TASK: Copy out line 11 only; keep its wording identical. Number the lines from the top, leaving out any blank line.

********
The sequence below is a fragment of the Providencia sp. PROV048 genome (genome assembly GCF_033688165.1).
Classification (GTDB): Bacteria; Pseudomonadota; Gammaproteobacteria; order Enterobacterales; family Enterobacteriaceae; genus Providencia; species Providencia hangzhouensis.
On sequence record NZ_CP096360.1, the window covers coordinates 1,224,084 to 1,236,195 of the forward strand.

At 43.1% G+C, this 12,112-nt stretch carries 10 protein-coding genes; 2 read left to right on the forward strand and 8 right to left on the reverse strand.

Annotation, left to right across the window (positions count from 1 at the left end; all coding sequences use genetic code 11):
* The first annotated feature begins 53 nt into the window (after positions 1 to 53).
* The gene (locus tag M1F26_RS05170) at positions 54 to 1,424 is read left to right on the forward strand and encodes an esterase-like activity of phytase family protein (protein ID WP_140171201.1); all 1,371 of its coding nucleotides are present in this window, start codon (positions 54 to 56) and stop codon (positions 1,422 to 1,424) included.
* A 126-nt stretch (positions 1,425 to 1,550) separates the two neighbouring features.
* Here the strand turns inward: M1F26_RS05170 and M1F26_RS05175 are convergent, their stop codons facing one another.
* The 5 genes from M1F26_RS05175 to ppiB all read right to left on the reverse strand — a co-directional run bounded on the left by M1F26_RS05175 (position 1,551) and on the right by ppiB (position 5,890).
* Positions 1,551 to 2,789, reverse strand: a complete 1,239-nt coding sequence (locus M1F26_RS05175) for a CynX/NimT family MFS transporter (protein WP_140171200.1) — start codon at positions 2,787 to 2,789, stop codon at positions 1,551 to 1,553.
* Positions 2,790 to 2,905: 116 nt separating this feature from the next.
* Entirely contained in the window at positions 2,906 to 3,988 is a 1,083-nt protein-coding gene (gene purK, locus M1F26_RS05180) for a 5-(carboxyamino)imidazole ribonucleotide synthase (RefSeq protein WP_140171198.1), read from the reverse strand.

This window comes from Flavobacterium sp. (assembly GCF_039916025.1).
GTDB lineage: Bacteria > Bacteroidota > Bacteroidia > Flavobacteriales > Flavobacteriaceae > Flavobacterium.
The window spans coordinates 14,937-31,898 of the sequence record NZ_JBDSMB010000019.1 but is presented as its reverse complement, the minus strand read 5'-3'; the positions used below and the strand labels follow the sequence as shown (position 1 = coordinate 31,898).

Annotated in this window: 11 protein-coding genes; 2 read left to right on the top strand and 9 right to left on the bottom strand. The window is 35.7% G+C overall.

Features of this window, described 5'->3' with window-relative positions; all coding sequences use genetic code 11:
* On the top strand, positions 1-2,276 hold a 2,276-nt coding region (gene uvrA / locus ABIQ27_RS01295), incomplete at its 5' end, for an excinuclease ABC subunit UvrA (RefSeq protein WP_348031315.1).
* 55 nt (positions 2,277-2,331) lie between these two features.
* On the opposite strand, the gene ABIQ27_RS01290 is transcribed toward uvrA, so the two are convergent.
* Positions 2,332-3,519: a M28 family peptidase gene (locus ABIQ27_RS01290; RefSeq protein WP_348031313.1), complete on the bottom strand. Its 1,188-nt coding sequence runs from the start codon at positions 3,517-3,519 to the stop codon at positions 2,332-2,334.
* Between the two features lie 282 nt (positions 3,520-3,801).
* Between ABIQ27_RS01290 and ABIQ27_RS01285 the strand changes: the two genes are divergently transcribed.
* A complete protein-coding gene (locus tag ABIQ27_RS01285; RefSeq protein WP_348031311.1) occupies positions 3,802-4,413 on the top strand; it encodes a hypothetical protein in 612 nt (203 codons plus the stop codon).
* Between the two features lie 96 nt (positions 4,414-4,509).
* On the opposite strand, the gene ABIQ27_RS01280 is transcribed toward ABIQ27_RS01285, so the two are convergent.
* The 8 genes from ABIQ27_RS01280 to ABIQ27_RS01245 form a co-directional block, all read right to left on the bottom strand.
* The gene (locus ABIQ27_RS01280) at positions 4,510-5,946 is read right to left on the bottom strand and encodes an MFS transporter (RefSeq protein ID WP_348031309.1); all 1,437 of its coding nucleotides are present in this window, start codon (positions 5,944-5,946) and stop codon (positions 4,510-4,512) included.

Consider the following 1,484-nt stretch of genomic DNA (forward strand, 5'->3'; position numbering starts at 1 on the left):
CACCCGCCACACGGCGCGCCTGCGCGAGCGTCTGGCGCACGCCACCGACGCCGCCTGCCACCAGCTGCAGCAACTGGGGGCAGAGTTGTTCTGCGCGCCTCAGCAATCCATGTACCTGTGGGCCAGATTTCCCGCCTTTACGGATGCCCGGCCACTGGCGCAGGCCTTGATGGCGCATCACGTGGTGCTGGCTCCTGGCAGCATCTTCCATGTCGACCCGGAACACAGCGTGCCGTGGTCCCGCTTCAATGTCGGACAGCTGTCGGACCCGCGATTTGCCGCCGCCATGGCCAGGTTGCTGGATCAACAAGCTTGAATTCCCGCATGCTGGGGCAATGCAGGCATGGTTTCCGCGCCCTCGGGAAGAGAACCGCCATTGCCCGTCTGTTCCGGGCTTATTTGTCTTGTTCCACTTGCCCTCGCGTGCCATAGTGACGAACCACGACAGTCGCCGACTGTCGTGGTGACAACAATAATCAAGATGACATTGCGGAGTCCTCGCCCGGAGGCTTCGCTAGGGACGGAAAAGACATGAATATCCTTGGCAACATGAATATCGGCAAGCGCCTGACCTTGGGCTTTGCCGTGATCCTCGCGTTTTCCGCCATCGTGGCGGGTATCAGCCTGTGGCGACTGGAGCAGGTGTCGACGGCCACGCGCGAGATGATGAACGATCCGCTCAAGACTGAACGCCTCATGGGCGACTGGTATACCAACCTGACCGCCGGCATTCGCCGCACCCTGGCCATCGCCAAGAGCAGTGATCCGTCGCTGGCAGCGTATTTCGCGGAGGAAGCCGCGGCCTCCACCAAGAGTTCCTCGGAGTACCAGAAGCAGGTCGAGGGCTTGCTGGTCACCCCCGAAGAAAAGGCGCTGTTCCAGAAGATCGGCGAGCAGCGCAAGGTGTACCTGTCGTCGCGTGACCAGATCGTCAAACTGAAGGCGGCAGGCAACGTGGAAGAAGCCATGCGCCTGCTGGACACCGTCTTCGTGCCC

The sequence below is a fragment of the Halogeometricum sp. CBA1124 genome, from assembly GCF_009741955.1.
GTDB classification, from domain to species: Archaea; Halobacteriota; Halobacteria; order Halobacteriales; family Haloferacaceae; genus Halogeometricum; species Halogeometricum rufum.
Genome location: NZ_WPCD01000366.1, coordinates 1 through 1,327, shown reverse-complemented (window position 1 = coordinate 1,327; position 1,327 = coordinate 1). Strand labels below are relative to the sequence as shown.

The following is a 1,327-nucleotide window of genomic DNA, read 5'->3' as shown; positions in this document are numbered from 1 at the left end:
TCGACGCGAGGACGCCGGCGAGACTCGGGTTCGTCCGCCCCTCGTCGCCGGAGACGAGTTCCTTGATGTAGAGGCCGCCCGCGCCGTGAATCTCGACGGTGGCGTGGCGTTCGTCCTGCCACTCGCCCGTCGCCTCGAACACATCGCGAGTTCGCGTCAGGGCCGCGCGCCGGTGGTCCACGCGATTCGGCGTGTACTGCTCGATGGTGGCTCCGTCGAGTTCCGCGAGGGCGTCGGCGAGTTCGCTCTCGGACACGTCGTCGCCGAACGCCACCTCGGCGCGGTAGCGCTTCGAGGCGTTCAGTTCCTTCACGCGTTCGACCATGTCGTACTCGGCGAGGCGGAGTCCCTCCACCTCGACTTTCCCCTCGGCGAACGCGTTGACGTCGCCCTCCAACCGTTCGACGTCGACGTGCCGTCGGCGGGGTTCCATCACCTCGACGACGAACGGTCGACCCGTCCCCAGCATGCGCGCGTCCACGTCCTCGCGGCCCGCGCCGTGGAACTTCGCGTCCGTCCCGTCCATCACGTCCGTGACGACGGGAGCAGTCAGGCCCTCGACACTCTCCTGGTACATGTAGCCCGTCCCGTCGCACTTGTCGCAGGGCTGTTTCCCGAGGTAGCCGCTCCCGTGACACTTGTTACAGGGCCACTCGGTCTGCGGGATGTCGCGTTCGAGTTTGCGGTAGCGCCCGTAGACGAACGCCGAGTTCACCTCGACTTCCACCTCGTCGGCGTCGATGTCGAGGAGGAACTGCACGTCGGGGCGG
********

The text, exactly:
* Positions 1,551 to 2,789, reverse strand: a complete 1,239-nt coding sequence (locus M1F26_RS05175) for a CynX/NimT family MFS transporter (protein WP_140171200.1) — start codon at positions 2,787 to 2,789, stop codon at positions 1,551 to 1,553.